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If CD's Suck Why Trust Hard Drives

Posted by David  •  Apr 30th, 2009 3:46:33 pm - Subscribe | Mood: overworked | Music: No Music

My question to you guys is If CD's Suck Why Trust Hard Drives? I know the answer, but I wanted to hear what you guys have to say about it.

So how about it, do you back up on CD's, DVD's, or on Hard Drives (HD's). The answer should all be the same. But lets see if we can help everyone understand the difference.

Comments 3  •  Apr 30th, 2009 3:46:33 pm - Subscribe  •  Tweet this entry | Post a comment



mdeleon Says:
May 01st, 2009

I keep periodic backups of my Aperture library on dvds, put them in an antistatic case and put them in my filing cabinet with months and year written in marker on the front of the dvd. I think I really need to invest in some of those gold archival dvd's because the one's I have are pretty cheap, however as I've told you before, it's not my only backup. I also keep incremental backups of my home folder on Amazon S3, maybe once a month. I have a monthly clone sitting on a partition of a 500gb external drive with the other half used for time machine. If all else fails, I keep my laptop and desktop synced with chronosync so I can always migrate. I'm really thinking of getting something like a drobo, hp media vault or setting up a raid so I can have my backups mirrored. You can never be too safe with your data, and it only took one hard drive dying for me to realize that.

anonymous Says:
May 02nd, 2009

i use gmail and cd's for the few bits that are my current work. Anything else I try to contain in hardcopy format and if my stuff dies on me, I can say, oh I'll just get the stuff I'm working on from gmail (mostly codes and office files) and good riddance to a lot of stuff that was never indexed properly on my disk happy.gif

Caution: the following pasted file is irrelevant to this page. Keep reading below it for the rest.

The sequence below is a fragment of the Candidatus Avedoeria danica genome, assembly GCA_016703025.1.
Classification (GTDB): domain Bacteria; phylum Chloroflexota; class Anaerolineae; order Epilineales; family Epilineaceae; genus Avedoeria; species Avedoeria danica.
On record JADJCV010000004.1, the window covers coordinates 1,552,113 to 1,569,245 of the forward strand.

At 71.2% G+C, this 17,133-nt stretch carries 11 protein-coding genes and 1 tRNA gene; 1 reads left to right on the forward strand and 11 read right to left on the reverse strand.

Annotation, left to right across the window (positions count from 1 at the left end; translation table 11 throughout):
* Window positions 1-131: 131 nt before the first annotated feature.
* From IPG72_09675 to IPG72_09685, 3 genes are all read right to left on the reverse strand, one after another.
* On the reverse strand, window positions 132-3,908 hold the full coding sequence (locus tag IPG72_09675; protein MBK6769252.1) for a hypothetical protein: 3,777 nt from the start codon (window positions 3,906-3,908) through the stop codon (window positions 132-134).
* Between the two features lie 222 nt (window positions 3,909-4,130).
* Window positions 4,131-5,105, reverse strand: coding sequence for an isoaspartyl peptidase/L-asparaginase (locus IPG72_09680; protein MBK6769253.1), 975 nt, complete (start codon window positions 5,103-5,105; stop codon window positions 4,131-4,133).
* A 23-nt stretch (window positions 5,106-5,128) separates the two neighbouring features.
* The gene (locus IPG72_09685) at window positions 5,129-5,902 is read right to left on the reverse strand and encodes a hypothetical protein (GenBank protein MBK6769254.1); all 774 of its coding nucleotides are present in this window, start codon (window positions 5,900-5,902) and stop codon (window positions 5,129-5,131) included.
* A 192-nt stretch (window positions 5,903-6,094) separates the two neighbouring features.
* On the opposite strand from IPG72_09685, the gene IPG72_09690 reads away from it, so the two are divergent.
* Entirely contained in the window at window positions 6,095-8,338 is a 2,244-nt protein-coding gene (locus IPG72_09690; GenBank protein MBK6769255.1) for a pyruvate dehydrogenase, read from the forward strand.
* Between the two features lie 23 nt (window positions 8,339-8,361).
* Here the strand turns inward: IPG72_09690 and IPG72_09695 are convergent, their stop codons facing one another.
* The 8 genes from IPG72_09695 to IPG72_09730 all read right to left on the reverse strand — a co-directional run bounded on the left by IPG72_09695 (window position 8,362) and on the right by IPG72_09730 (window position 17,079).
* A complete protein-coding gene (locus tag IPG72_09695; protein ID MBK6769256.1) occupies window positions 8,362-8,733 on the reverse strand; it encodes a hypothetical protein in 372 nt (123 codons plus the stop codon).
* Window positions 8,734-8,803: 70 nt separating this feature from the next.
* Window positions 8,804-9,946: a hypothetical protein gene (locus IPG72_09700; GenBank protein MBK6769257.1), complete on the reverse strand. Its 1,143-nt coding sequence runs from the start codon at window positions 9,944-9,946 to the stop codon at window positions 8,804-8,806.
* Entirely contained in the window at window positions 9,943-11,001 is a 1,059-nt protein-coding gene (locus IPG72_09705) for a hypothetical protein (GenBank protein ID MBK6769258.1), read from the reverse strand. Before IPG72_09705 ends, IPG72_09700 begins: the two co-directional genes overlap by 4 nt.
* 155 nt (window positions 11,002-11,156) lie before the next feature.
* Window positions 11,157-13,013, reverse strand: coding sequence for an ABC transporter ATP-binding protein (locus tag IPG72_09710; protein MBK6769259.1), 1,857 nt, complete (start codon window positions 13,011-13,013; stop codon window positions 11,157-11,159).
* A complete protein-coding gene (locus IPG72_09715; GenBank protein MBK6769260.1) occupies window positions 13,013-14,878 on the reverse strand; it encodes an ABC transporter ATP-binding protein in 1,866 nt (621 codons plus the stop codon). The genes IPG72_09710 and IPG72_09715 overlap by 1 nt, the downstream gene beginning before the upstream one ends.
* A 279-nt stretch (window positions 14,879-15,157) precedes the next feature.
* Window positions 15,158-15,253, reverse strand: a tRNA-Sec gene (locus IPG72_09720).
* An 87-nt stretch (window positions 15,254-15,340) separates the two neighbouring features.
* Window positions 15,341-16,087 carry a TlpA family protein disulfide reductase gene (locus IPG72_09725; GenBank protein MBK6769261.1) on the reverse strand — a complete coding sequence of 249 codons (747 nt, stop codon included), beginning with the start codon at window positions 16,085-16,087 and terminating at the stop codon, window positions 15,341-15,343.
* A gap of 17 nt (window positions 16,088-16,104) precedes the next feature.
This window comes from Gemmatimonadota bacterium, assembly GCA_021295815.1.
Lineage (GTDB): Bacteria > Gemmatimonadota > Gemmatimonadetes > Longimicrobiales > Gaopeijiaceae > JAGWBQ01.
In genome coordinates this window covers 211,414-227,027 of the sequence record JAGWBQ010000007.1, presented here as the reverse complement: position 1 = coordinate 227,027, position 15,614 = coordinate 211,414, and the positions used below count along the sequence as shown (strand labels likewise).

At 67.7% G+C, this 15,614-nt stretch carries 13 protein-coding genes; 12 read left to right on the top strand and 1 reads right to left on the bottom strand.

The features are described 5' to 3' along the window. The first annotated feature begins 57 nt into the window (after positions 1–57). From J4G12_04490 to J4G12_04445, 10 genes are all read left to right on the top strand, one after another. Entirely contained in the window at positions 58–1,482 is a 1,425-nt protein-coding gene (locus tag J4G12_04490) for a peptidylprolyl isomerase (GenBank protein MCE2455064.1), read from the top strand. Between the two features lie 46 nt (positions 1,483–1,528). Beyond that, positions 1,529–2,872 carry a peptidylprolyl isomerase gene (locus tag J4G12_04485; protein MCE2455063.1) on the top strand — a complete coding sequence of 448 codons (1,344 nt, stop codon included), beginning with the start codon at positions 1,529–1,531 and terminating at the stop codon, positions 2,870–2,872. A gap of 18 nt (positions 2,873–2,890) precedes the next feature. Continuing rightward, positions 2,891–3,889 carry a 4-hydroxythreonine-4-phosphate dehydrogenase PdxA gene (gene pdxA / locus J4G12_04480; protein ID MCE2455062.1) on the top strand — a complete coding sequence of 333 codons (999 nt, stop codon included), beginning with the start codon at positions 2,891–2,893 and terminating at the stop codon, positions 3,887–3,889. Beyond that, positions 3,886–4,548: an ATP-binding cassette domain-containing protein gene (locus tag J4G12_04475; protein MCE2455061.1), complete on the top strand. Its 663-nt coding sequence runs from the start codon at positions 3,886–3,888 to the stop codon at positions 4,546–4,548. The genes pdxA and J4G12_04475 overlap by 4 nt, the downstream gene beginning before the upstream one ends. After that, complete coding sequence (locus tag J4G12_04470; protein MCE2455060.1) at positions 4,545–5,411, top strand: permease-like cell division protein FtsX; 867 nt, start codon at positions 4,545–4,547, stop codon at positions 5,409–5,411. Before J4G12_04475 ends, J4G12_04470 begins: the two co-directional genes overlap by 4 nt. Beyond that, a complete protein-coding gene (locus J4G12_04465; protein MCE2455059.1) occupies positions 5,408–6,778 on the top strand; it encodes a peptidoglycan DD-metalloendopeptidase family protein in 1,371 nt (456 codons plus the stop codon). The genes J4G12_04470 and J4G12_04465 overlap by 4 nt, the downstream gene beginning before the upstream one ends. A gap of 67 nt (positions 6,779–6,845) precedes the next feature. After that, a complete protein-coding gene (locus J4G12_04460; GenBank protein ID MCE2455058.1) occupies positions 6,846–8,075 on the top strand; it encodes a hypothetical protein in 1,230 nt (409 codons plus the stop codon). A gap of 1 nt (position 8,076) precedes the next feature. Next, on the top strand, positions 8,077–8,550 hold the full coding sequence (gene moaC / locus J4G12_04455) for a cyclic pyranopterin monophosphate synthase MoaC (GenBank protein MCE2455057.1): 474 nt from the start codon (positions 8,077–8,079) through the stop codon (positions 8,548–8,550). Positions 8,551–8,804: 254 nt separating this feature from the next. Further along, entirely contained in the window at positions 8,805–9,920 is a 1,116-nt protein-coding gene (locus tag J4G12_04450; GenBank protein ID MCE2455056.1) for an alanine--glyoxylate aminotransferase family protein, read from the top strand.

anonymous Says:
June 01st, 2009

My working setup is a laptop with a 160gb drive and an external 320gb WD Passport drive. I use the internal drive for documents and the external one for large media files. For backup, I have bought an additional 500gb Passport, which is large enough to hold ALL the data from the other two drives, without any need for compression or awkward backup software. I just erase the backup drive about once a week and copy in all the files from my working drives. I also sometimes copy a few files over during the week, when I feel I have made some important changes that I can't afford to lose.

As for your original question, "why trust HDs over DVDs", you are right--everone SHOULD know the answer: optical media have a mean storage life of at most several years. For the cheapest, generic DVDs, it's less than two years! Even if you keep two backups around, you are running a high risk that both of them will be bad by the time you need to use them. HDs' give you something on the order of 15-30 years of storage life, and we all know that in 15-30 years we won't be using the same disk anyway. Besides, a) it is much easier and faster to do frequent backups on an HD than on a DVD, and b) when dealing with a lot of media files, such as videos, you'd need a freakish amount of DVDs, not to speak of the time it requires to burn them.

With the price of 500gb portable externals around $100, there is just no reason to dick around with DVDs anymore.

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